Also etched across the collective memory of the Class of 2020 is parents losing jobs they had for an entire career — and pensions along with it. Not surprisingly, the Department of Labor estimates that the latest crop of graduating Millennials will have over 15 lifetime careers — up from four in 2010. While a number of factors are driving this dynamic, including accelerating digital disruption and globalization, a simple aversion to career commitment has a lot to do with it.
Increasingly, many of these lifetime careers will be a part of the emerging “Gig Economy.” Anyone can become an entrepreneur in 60 seconds by monetizing their home, their car, or even their spare cash, by selling services through digital Peer-to-Peer Marketplaces like Uber, Lyft, and Airbnb. Currently, the Financial Times estimates that over 20% of Americans are employed as freelancers, up from 6% in 1989. The freelance marketplace Upwork pegs the number at 55 million part time workers in the United States. (Disclosure: GSV owns shares in Lyft).
Interestingly, as ride-sharing platforms have surged — Uber raced past two billion rides delivered in 2016 — the demand for car ownership among Millennials has plummeted. According to Bloomberg industry research, last year, more automobiles were sold to people aged 75 and older than 18-24-year-olds.
The precarious new dynamics in the auto industry drive home the disruptive and deeply intertwined elements of the Class of 2020. Powerful, ubiquitous mobile devices enable on-demand services and Peer-to-Peer Marketplaces. Broad demand for these services, in turn, has created widespread part-time work opportunities for a generation that is increasingly unlikely to commit to a single career. And sharing platforms have further reduced the need and desire to purchase physical assets, like houses or cars.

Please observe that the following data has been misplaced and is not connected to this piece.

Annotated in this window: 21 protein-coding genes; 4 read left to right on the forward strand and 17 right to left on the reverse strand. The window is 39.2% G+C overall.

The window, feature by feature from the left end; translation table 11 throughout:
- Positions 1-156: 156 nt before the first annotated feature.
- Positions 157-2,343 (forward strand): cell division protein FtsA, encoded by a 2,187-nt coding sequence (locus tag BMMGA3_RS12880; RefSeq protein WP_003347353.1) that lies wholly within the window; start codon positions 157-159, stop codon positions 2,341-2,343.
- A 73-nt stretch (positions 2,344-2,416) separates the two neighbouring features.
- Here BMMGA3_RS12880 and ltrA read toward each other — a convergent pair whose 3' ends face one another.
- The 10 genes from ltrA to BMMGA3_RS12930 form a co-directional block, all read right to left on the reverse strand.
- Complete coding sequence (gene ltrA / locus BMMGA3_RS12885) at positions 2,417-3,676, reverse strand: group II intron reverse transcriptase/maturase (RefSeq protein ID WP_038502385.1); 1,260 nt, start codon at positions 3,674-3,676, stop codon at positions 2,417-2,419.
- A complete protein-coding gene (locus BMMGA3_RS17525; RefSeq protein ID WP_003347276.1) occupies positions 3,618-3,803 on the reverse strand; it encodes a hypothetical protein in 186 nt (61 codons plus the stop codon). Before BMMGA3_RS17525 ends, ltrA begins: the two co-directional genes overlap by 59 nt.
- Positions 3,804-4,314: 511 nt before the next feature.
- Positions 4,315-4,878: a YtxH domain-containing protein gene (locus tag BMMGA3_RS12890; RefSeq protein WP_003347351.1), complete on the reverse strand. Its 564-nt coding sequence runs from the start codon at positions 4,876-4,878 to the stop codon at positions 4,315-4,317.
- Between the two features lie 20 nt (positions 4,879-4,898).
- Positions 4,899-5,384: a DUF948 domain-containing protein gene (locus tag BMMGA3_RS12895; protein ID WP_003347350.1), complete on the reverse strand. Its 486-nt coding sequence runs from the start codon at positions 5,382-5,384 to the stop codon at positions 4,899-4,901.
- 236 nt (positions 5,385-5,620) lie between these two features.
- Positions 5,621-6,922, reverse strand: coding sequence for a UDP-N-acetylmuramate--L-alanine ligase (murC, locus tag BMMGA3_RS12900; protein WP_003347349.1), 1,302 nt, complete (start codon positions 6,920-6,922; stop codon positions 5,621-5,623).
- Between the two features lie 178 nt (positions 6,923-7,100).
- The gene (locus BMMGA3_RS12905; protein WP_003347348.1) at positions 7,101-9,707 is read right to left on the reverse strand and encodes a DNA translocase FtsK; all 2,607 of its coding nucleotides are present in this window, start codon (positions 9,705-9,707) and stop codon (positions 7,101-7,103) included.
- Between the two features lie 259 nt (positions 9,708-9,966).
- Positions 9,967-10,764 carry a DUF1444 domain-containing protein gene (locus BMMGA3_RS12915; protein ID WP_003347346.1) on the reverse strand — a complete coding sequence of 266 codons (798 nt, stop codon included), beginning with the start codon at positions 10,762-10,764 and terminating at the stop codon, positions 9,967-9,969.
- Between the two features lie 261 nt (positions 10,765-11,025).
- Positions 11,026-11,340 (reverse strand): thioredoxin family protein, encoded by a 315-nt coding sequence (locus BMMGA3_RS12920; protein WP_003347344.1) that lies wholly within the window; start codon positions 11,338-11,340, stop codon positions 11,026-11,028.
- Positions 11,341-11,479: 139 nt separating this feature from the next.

Understanding the Class of 2020, and the profound impact this generation is having on the World, is about thinking outside boundaries and connecting dots.
It is fitting that the most recent Nobel Prize for Literature was awarded to Bob Dylan. Now in the company of T.S. Eliot, Samuel Beckett, and Gabriel García Márquez, Dylan is the first musician to win the award. The Swedish Academy decided to think differently (It’s about time — even the Oxford Book of American Poetry included his song “Desolation Row,” in its 2006 edition, and Cambridge University Press released “The Cambridge Companion to Bob Dylan” in 2009).
Dylan once observed that, “Some people feel the rain… others just get wet.” He has also said that, “Colleges are like old-age homes, except for the fact that more people die in colleges,” which may be of particular interest to the Class of 2020.
At the ASU GSV Summit we’re focused on “seeing the rain” when it comes to understanding the profound global transformations that are taking place — and the impact it will have on the future of education and talent. Looking at the Class of 2020 is a good place to start.